Comics Spotlight On: Iron Man

Geek Culture

Happy Comics Release Day!

I was inspired to put together this spotlight when my children started asking me about good Iron Man comic stories. They’re fans of both the movies and the television show, Iron Man: Armored Adventures, which features a teenage Tony Stark. .

I admit, while there are some truly great Iron Man stories in print, it is hard to match the energy of Robert Downey Jr.’s performance. Downey makes all the seemingly self-centered choices by Tony Stark understandable and almost tragic. It’s one case in which real life outdoes artwork.

But, that said, there are plenty of Iron Man stories that kids and adults will enjoy.

Tony's Drinking Problem is Not New: Iron Man #128, published in 1979


The movies didn’t tinker much with the basic character of Tony Stark.

As in the movies, Tony is a brilliant inventor who runs a large corporation that produces weapons. Originally, the setting for Tony’s transformation into Iron Man was the Vietnam War, a topical setting in 1963. According to a published statement by co-creator Stan Lee, Howard Hughes was used as an inspiration for Tony Stark.

Stark is severely wounded when he’s kidnapped by the enemy and creates the original Iron Man armor both to save his life and escape. But he comes through the ordeal a changed man, dedicated to becoming a hero and transforming his company.He’s also dependent on the armor to run his heart and save his life.

And this is where the movies and comics begin to part company.

The movies pulled the best bits of Iron Man history together in a far different order than they were in the comics. Obidiah Stane was a later villain, not part of Iron Man’s first appearance. The comics delve more deeply into Tony’s troubles with alcoholism, going all the way back to the Demon in a Bottle storyline in 1979. James Rhodes does indeed put on the armor and become the hero known as War Machine because of Tony’s personal issues but not quite as fast. In the comics, Rhodey became the title character for a time.

Tony and Pepper indeed had a long-time will they/won’t they relationship as in the movies. However, in the comics, Pepper eventually married Happy Hogan and they were a solid couple until fairly recently.

What is missing from the movies are three of my favorite characters. That would be SHIELD Agent Jasper Sitwell, a gee-whix idealistic young agent who nevertheless has courage and skill, Bethany Cabe, Tony’s bodyguard and eventual lover, and, most of all, the acid-tongued Mrs. Arbogast, Tony’s executive assistant. Think Betty White.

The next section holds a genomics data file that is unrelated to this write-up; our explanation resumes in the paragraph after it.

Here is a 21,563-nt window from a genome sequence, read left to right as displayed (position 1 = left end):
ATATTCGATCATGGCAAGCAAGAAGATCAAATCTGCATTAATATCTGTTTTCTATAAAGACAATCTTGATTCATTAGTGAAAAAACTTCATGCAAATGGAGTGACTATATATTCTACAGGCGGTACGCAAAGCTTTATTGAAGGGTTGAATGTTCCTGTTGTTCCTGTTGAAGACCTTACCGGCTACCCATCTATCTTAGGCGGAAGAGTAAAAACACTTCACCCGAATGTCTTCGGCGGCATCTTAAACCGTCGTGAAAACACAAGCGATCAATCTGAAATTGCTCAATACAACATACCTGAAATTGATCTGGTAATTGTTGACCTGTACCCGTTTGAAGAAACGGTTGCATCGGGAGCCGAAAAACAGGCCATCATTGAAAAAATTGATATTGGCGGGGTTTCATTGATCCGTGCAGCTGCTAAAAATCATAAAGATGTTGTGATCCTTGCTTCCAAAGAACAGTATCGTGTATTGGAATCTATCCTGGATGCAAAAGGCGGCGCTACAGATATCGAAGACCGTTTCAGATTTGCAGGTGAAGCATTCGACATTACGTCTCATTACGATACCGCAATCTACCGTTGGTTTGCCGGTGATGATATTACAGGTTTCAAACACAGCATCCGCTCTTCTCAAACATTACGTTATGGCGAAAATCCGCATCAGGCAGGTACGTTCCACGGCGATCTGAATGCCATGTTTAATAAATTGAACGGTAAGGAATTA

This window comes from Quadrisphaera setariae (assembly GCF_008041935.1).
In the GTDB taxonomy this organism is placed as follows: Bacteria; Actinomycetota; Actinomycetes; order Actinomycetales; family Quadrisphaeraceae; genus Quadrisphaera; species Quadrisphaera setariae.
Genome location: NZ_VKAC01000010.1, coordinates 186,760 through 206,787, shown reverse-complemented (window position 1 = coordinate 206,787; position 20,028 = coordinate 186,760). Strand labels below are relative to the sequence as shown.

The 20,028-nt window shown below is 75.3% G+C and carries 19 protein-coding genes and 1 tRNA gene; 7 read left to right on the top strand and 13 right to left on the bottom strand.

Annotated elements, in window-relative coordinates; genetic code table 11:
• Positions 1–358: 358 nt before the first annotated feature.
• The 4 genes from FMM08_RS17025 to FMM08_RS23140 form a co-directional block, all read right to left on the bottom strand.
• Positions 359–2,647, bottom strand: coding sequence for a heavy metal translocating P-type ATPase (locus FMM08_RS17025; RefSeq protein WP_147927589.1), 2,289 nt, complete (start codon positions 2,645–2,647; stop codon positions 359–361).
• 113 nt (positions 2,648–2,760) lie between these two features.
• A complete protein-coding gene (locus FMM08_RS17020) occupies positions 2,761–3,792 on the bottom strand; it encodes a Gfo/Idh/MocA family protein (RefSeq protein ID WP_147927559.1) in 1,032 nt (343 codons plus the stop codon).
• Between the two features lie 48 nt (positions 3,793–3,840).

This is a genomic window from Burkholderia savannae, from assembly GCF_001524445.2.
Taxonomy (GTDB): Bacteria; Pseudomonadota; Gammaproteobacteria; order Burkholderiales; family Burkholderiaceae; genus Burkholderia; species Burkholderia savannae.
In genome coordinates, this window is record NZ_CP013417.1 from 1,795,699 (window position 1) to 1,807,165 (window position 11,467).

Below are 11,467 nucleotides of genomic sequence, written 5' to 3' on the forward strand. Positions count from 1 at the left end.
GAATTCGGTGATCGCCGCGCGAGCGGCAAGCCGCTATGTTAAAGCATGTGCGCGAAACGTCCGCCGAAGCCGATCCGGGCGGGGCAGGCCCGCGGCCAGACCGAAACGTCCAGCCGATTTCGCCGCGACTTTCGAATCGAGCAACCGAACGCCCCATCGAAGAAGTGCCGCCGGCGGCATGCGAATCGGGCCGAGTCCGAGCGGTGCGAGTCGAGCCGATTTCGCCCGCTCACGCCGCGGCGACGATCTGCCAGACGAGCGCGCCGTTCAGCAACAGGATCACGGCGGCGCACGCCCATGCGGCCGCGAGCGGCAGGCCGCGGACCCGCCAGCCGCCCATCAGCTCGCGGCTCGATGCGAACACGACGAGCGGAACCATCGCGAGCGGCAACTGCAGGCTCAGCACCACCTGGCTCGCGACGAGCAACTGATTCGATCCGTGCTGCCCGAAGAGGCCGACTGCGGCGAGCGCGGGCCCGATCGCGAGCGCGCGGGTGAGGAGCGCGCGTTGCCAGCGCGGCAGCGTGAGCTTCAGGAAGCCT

I suspect that the prominence of Pepper Potts in the movies resulted in poor Mrs. Arbogast being superfluous, and no doubt, Bethany Cabe was deemed too close in personality and job description to the Black Widow.

But there was no reason to leave out the bow-tie-wearing Sitwell, given that Tony is assigned a SHIELD liaison. I hold out hope that he might show up later.

Trade Collections Kids Might Like:

Iron Man has had a long publication history so fortunately a number of his best stories are available in trade. I first started reading right around issue #100 of the original series. Seeing all these covers really brought those stories back. However, I think kids might be better of starting with the Marvel Adventures digests. This is Marvel’s kid-friendly line and, I think, also contains some of the best superhero stories being published today.

Trade Collections That Adults Might Like:

If you want to start at the beginning, there are the Essential Iron Man editions. My favorite arc jumps ahead some years, to Iron Man: Demon In a Bottle by David Micheline and artists Bob Layton and John Romita Jr. It collects issues #120-128 of the original series. For more recent trades, there’s Warren Ellis revamp, Iron Man, Vol 1: Extremis. The latest Iron Man stories by Matt Fraction are also collected starting with Invincible Iron Man Omnibus, Volume 1. Be warned, the new stories do feature events from the rest of the Marvel Universe. I think it’s still possible to read and enjoy these stories without knowing all the background of the big Marvel events but there are definitely many references to them in Fraction’s Iron Man.

If more Black Widow is what you crave, there are two excellent miniseries in trade: Black Widow by Devin Grayson and Black Widow: Volume 1, Homecoming by Richard K. Morgan.

Best Cover:

The cover I included in this post is the most recognizable and considered a classic. But my personal favorite is Iron Man #150 in which Iron Man and Dr. Doom battle it out in the distant past of Camelot.

About the Creators:

Iron Man was co-created by Stan Lee but also by Larry Lieber, Don Heck and Jack (King) Kirby, a virtual who’s who of Marvel comics greats. David Micheline is my favorite Iron Man writer, with my favorite artist split between Bob Layton and John Romita, Jr. Of the more recent Iron Man writers, I have to admit fondness for Mike Grell, who turned the title into a Shakespearean-style tragedy in which Tony’s technology both saves someone and dooms them. Grell is most famous for his Longbow Hunters series starring DC’s Green Arrow. Many didn’t like his work on Iron Man. I did.

The current on-going is being written by Matt Fraction, who also writes the new Iron Fist series, which is a wild combination of martial arts, pulp action, and Asian myths and legends.

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